Japan – a very busy day

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The complimentary breakfast buffet was served at the sister hotel of the hotel we were staying at in Koriyama, Fukushima, Japan. It was only a short walk away. We all met in the hotel lobby at the appointed time and as we walked over to the other hotel, one of the men in the group stated that the birds we heard tweeting weren’t real. What?? After he returned from his morning run, he had mentioned to the hotel clerk how nice it was to hear birds singing as he ran in the city. The front desk clerk stated “they aren’t real birds. It is sound effects that are piped in to promote a tranquil feeling.” Wow!! That was a little freaky for me. Reminded me of Hunger Games and left me not feeling very tranquil.

After breakfast one of our guides/translators, Toshi, asked if we would like to make a brief stop at the Koriyama Fire Department that was right across the street from our hotel. We were warmly welcomed and were invited to review their equipment and watch a training exercise. We boarded our bus for the busiest day we would have during our time in Japan. We didn’t travel as far as we would in the coming days but we went from one event to another all day long.

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First stop was the school of the deaf. We were welcomed by a poster that they had made for us. (note: President Obama, hamburger, hot dog, the flag and statue of liberty) After we took off our shoes and slipped into slippers, we were escorted through the school to an all-purpose type room and greeted with smiles and clapping. The principal told us about the school which is for preschoolers to high schoolers. The high school students were our hosts. After a few speeches that were translated not just into English but also into sign language, we were served tea and a pudding type dessert. We then broke into small groups and the students introduced themselves using pads of paper that had their names and what they enjoyed doing written in English. The first student said “he liked to read books.” I told him in English and pointing to myself, smiling and pretending to hold a book that “I liked to read books.” He smiled. Another student mentioned he liked comic books. One of my fellow travelers said “he liked to read Superman when he was young.” One of the kids outlined an “S” on his chest which caused laughter. Our time concluded with a group photo and the phrase “one more” was used for the first time and would continue to be used for the entire trip. 🙂

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Our next stop was lunch at a Japanese Restaurant. Shoes off again but this time our shoes were handed in to a shoe (coat) check instead of being left by the door. Lunch was delicious. I ate most of it after questioning my fellow travelers as to “what was what.” I did eat with chopsticks. After lunch we walked across the street to Kaiseizan Park to see the Soaring Crane Memorial. This visit was so special on so many levels. Last October the group from the Tribute Center had delivered the crane, which is made out of WTC steel, to the people of Japan. The mayor of Koriyama and the press joined us at the memorial so there were many photos. Smile!! One more!! Also joining the group was the nephew of Sadako, who is the young girl whose vision of world peace is celebrated by the crane story. Worth reading if you aren’t familiar with her story – Sadako and the thousand cranes. The crane in the park is positioned to point towards New York. FYI: one of Sadako’s original cranes is at the Tribute Center in New York.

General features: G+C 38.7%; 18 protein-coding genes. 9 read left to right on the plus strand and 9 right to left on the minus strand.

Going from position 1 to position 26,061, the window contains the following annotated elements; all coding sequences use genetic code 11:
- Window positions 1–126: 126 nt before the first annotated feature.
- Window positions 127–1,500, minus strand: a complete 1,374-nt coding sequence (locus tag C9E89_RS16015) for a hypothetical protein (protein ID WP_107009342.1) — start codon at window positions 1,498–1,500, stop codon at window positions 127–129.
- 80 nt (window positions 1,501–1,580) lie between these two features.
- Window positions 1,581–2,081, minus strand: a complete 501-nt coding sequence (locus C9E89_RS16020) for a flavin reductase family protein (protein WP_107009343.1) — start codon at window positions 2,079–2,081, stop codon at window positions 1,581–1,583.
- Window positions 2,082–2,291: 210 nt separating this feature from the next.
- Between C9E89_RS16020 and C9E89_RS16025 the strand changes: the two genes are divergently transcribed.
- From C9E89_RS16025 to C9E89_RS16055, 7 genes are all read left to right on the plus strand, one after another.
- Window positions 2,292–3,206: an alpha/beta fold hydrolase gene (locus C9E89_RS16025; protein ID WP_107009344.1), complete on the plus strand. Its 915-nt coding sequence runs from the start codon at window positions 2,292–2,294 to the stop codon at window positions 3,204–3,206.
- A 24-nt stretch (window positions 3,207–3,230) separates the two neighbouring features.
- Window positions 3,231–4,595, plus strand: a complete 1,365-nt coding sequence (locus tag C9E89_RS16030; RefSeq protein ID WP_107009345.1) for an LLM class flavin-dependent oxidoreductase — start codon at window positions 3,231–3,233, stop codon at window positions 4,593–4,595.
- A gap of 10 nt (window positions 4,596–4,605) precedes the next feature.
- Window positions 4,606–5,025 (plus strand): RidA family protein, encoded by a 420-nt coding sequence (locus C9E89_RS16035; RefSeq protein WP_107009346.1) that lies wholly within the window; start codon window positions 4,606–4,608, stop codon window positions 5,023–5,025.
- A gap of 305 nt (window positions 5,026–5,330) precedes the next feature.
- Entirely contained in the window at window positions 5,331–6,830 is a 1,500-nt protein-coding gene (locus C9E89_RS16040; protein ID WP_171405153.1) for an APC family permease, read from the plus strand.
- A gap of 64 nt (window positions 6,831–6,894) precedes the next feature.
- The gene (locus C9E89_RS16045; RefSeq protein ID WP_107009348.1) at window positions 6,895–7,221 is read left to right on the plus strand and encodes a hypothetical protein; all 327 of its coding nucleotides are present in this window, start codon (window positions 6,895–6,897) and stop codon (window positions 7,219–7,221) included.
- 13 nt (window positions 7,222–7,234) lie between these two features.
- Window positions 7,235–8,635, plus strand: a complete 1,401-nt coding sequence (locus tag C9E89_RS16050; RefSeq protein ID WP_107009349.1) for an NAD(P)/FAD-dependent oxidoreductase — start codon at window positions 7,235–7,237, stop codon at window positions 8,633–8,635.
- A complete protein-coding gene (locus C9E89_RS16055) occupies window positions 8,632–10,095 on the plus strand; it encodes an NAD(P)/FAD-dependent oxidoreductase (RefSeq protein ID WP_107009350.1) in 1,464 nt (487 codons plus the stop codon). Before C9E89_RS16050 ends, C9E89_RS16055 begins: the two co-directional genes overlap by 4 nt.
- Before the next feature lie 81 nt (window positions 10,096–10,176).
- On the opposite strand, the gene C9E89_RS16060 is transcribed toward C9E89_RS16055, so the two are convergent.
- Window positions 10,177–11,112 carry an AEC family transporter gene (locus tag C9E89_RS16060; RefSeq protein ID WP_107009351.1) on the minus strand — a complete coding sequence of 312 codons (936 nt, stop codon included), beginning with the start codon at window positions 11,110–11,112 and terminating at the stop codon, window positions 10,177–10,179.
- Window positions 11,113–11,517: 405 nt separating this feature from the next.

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From the park we joined the mayor at a traditional tea house for a traditional tea ceremony. We all sat on the floor, each were served tea individually and then we admired the tea-cup, turned the tea-cup 3 times, took 3 sips and placed the cup back on floor with a bow and a thank you. From the tea house we traveled to the indoor playground. The children of Koriyama cannot currently play outside due to the radioactive contamination of the soil. A company in Koriyama donated the building and a company from Denmark has leased the equipment to the city for five years for free. All the people working there are city employees who volunteer their time. It was a wonderful, kid friendly place and all seemed to be having a great time. Radiation detectors can be seen all over Koriyama and are supposed to make people feel better because the readings are low. Not so sure how that would make me feel.

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After the playground we made a quick stop at the hotel and then walked over to our staging area for the parade. We were dressed in our kimonos, practiced our dance and hit the streets to be part of the big parade. Similar to being in the Macy’s Thanksgiving parade but it wasn’t New York and it was thanksgiving but really who gets to do stuff like this. Amazing. We didn’t win any awards for our dancing ability but it was an unforgettable experience.
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Our day still had one more event – a formal dinner with the rotary club and local firefighters. After which some of us were invited to walk over to a local volunteer fire department to see their firehouse. So we headed out one more time. The firefighters were very proud of their fire engine and handed those of us who ventured that way a traditional Japanese fire dress uniform. Totally humbled by the kindness of everyone I had met on this very busy day.

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